When I came back to the radio I was determined to sort it.  Up until this point I had ignored the small carrier board tucked away with the USB/LSB crystals as the main block diagram showed no link with them ...WRONG !. As the freezer spray touched the crystals the fault immediately cleared and the PLL OP was restored on FM. This was the key - the carrier crystals are used as part of the reference for the PLL For FM the frequency has to be a slightly different to SSB so the display reads correctly. Rather than fit a 3rd crystal Kenwood sneakily just used a diode switching arrangement to add a padder trimmer across the USB cystal. This was the root of the problem - the crystal had drifted with age and now the extra padder trimmer was too much and it would stop oscillating once warm - only affecting FM. I tweaked the padder capacitor to pull the frequency back to the figure buried in the service manual and the radio works fine...bliss

The TS770 is a complex radio, made in the days before surface mount and DDS frequency control, its crammed with thru-hole components and I am amazed that this example has survived for nearly 40 years despite the mains transformer failure and the attention of a yet another ham who should not have been let near a toolbox.  It was Kenwoods first V/U radio and attempt at a satellite capable base station - and does not appear to have sold in very large numbers. There is not much info on the web..although the later TS790 is very highly regarded. Only 10W out on either 2m or 70cm so an amplifier is/was probably a good addition.

QCX QRP - August 2020

I bought the QCX CW transceiver kit direct from Hans Summers of  QRP-LABS in Friedrichshafen when I was there in 2019. The COVID lockdown gave me the time to build this brilliant little kit - its the 40m version. Hans redesigned the PCB in mid 2020 so newer versions have a bit more room and will fit into a better case.

Hans is a very good engineer and the QCX is nothing short of a masterpiece of RF design. The receiver uses an unusual architecture based around the 'Tayloe' design. The older kit has quite a dense PCB although both the DDS and the multiplexer SMD chips are already mounted - in total there are around 280 solder joints to make, a small iron and a steady hand are required !.

There is only one challenging component - the front end toroid - the performance of the receiver rests on this being correctly wound and soldered in place. Windings on the core are a tight fit on 40m but the instructions are very good - in fact the whole manual is a superb document that is on a par if not better than the Heathkit manuals of old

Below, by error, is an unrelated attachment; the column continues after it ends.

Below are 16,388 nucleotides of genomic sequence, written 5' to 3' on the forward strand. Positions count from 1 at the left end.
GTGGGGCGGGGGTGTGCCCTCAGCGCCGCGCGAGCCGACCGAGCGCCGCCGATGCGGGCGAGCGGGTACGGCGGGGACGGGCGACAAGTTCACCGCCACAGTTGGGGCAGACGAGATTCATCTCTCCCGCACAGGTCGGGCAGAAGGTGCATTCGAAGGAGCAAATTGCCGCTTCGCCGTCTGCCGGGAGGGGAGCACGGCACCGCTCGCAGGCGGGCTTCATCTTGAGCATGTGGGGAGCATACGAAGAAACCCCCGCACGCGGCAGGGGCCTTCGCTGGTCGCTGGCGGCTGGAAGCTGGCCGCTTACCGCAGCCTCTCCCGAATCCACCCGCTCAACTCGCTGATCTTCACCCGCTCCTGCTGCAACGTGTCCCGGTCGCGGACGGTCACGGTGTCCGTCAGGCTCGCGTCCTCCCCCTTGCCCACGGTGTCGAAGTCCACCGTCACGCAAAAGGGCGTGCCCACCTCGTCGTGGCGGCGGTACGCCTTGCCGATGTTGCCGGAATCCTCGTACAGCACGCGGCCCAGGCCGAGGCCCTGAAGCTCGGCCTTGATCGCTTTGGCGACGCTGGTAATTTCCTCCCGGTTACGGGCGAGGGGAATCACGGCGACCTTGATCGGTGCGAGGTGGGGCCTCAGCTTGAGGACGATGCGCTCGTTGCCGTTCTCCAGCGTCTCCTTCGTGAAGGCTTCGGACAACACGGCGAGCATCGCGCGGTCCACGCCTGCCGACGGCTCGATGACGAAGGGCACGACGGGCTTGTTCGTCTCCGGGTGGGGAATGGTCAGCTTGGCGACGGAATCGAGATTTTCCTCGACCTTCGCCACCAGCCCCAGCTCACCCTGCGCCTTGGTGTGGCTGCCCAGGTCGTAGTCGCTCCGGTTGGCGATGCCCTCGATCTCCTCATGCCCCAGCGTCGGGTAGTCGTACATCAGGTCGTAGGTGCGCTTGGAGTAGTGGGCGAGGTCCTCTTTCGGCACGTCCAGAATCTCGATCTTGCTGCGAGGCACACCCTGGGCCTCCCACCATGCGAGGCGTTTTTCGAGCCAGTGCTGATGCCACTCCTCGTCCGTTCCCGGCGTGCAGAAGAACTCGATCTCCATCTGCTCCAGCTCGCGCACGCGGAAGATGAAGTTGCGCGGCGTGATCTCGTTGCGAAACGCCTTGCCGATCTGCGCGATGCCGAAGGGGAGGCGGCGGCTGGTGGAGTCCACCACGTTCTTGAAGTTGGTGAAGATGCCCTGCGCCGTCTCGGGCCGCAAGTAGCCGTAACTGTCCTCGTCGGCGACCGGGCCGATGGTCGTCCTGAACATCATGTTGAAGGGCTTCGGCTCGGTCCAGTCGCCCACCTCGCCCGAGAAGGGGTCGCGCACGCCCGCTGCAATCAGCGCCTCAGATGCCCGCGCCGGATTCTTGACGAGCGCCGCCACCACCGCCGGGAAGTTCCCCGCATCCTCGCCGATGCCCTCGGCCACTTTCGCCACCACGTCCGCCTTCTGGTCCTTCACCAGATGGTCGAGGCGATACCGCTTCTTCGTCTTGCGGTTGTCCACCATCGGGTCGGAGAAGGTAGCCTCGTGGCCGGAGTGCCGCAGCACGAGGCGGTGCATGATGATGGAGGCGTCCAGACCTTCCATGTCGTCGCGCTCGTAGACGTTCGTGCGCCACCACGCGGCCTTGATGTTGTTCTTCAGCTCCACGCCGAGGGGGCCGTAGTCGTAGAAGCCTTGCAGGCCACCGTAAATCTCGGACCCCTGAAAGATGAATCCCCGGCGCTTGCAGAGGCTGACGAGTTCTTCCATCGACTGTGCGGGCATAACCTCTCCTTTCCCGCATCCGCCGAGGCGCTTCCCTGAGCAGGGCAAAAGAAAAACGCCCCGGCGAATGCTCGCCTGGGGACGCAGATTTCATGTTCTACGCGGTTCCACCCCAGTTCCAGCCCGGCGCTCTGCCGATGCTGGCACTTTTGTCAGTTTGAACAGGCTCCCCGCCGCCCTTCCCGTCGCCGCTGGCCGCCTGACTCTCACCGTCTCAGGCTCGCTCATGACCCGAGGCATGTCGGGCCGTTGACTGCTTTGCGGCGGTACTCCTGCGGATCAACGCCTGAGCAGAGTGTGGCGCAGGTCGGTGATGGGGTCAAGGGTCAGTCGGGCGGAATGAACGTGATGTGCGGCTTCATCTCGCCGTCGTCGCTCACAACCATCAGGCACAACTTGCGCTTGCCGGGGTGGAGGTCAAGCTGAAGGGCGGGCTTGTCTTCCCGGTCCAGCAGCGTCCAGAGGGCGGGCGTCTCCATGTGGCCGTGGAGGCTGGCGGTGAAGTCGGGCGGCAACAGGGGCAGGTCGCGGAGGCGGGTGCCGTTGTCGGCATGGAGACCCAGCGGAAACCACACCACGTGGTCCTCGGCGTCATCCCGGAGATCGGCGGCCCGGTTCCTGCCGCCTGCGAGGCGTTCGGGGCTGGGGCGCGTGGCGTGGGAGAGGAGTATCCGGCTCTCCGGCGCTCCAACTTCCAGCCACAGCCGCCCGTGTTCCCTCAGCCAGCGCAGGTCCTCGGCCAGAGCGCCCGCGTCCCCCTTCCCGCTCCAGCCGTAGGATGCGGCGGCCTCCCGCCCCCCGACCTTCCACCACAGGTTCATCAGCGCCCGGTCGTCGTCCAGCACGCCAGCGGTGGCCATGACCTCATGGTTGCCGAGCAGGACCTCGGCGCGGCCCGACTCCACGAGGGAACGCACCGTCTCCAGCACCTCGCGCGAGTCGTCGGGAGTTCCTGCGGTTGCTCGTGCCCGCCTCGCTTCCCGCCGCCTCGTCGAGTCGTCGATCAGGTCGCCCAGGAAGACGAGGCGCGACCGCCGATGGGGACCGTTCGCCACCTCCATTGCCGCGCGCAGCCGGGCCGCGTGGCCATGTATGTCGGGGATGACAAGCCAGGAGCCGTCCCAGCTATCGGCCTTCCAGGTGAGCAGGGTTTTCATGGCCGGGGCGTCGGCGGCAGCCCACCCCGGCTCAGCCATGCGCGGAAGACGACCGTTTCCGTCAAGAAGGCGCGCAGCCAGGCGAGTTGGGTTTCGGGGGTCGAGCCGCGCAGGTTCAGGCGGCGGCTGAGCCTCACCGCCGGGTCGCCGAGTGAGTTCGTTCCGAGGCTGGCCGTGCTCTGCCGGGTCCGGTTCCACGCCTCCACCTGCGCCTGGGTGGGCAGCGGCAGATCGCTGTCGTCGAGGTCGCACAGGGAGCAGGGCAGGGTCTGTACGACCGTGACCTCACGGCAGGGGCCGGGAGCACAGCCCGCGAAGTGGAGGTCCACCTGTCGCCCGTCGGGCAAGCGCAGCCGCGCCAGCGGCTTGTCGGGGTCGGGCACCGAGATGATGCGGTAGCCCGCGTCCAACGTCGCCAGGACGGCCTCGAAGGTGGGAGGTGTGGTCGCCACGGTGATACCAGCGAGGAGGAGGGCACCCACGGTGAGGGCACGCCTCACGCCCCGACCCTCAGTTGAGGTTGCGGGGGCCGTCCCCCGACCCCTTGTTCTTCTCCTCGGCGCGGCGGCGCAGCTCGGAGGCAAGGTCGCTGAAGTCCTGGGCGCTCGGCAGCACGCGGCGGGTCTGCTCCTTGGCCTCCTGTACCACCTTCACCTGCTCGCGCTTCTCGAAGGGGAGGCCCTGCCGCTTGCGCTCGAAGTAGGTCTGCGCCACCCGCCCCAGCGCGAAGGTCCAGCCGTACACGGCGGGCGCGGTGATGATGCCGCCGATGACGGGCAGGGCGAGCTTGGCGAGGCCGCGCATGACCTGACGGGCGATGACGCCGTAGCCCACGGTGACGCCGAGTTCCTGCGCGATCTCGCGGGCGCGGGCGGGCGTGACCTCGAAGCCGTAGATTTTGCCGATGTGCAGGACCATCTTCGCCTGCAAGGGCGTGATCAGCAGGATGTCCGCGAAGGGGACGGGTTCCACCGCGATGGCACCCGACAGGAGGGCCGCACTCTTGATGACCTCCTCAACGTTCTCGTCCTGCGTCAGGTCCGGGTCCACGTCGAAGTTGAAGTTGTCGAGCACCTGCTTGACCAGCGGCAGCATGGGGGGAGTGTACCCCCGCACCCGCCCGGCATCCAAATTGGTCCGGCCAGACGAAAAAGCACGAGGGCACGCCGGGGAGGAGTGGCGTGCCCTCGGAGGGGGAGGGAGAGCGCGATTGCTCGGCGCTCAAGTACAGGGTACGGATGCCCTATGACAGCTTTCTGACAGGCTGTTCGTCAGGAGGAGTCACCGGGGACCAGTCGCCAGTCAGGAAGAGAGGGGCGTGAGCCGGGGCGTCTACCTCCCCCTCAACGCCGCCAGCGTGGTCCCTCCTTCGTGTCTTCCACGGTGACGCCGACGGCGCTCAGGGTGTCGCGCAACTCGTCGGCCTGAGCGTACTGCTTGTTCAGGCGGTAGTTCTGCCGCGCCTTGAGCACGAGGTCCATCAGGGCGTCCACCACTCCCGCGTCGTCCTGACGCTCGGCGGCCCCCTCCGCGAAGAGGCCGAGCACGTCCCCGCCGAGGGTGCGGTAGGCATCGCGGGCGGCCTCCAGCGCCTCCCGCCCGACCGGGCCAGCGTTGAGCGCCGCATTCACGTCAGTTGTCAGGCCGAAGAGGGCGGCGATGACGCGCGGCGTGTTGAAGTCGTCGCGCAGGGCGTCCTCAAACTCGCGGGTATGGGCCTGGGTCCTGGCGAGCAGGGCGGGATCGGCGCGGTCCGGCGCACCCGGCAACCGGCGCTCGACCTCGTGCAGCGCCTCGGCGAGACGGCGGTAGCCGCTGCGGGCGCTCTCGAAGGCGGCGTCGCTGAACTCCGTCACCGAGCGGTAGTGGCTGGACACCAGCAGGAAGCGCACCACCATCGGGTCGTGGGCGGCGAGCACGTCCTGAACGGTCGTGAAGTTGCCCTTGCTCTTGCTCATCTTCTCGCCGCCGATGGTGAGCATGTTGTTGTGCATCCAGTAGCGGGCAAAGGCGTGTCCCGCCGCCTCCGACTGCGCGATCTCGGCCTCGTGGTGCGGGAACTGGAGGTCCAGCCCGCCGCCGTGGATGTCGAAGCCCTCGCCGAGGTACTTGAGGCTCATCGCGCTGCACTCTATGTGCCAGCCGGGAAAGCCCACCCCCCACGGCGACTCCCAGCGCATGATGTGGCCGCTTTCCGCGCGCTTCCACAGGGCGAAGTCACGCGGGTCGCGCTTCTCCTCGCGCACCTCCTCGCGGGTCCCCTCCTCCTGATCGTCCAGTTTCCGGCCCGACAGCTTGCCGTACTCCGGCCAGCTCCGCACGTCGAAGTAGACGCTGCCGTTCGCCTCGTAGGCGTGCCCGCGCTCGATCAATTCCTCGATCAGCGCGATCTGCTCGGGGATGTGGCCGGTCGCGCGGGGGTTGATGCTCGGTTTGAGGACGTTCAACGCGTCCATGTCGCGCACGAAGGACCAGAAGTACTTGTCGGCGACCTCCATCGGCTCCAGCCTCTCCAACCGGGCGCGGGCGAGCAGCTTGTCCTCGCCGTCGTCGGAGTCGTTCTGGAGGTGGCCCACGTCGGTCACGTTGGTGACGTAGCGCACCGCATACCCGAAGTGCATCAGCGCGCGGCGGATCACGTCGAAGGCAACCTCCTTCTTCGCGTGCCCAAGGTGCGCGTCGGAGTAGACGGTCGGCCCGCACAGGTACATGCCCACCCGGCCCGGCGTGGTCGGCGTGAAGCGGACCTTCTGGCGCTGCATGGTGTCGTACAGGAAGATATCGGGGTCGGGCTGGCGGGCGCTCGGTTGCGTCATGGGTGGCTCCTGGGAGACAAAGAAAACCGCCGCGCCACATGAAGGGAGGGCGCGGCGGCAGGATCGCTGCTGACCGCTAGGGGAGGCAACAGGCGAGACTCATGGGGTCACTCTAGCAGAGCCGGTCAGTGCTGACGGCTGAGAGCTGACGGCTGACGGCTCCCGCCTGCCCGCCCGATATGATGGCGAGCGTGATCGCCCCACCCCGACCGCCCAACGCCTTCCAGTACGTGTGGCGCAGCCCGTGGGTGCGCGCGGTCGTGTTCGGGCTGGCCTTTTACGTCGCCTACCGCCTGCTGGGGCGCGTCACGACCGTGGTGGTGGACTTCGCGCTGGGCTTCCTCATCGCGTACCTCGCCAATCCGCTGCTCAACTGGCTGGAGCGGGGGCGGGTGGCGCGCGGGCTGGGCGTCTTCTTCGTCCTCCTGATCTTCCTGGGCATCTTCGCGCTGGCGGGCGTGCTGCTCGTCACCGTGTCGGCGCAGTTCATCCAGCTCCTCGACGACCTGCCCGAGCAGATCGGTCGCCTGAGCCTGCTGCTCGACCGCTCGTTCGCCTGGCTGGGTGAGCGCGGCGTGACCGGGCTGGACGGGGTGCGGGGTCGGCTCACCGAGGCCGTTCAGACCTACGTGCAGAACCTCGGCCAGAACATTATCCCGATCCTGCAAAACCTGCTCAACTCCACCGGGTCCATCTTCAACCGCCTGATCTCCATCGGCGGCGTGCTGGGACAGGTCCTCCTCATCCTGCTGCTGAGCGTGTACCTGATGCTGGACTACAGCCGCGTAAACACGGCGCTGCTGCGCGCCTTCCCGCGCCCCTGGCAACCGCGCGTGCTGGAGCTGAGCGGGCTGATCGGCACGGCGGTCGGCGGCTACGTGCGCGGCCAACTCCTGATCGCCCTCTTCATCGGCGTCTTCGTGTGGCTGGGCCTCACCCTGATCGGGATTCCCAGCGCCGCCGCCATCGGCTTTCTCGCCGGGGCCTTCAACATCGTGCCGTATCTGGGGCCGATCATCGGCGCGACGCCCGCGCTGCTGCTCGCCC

Mine went together without a hitch and worked perfectly at switch on, there are built in alignment tools that make setting up a doddle. The on air performance is nothing short of staggering - the RX is a super perfomer. It hears down into the noise and the narrow 200Hz filtering (one sideband is also suppresed) is just right. ARRL tests have shown some amazing figures for the receiver.  Its close in RMDR (at 2kHz) is around 71dB..and whilst not in the league of the big guns still compares with many of the older rigs like all the FT1000s, FTDX1200 and many others. The DDS goes down to 10Hz resolution and coupled with a keyer, CW decoder and memory options there is nothing missing.

Adding a case to this older style QCX costs more (although a 3D printed one would be great) and its single band. Despite this its hard to justify spending many £100s on some of the other CW QRP radio kits, especially ones with a standard direct conversion RX with an old syle VFO

I get a solid 4W out and have found that most stronger stations come back within a couple of calls and my best DX to date is 1000mls running into a 40m dipole. 

Alda 103 - August 2020

This very unusual late 70s radio came to me through the SK sale of a very old friend -this radio was buried at the back of his workshop. I knew about these ALDAs from my extensive research of  rare 70s ham radio gear but had never expected to either see one in the UK or have the option to get hold of one. I made a contribution to the estate and started to look over the small and very light little USA built 100W transceiver, most of the manual and service information was quickly found on the web pages of Anthony K4VIZ

It was only a few minutes before I found the key issue with this example - at some point in the distant past the MRF454 finals (and driver transistor) had been replaced by much smaller VHF devices. This means its now a 'near QRP' radio that will only generate 10 - 12W key down. It would be quite an expensive job to rebuild the PA with the original transistors - they are not cheap (unless you buy dodgy fake ones!). Many of the other components and matching trasnformers have also been changed.

There are of course options for other devices and  FETs, but I have to balance that against the value of the rig and the work required - so for now its a nice little 3 band (80,40,20) 10W PEP radio.

SWAN 500 July 2018

This radio (1967 model without PSU)  was given to me by a local ham was an unexpected gift..and he must remain nameless.  To say the radio was poor is an understatement. Although it was complete, there were several undocumented mods (including IRT),  holes drilled in the front panel, holes in the case and a weird relay mod hanging out the bottom. It was very very scruffy and the mode switch had been rewired. The internal speaker was full of holes and the PA cover was missing. It was so bad I left it for several days before finally deciding to clean it up and remove the bodges..the soldering was the worst I have ever seen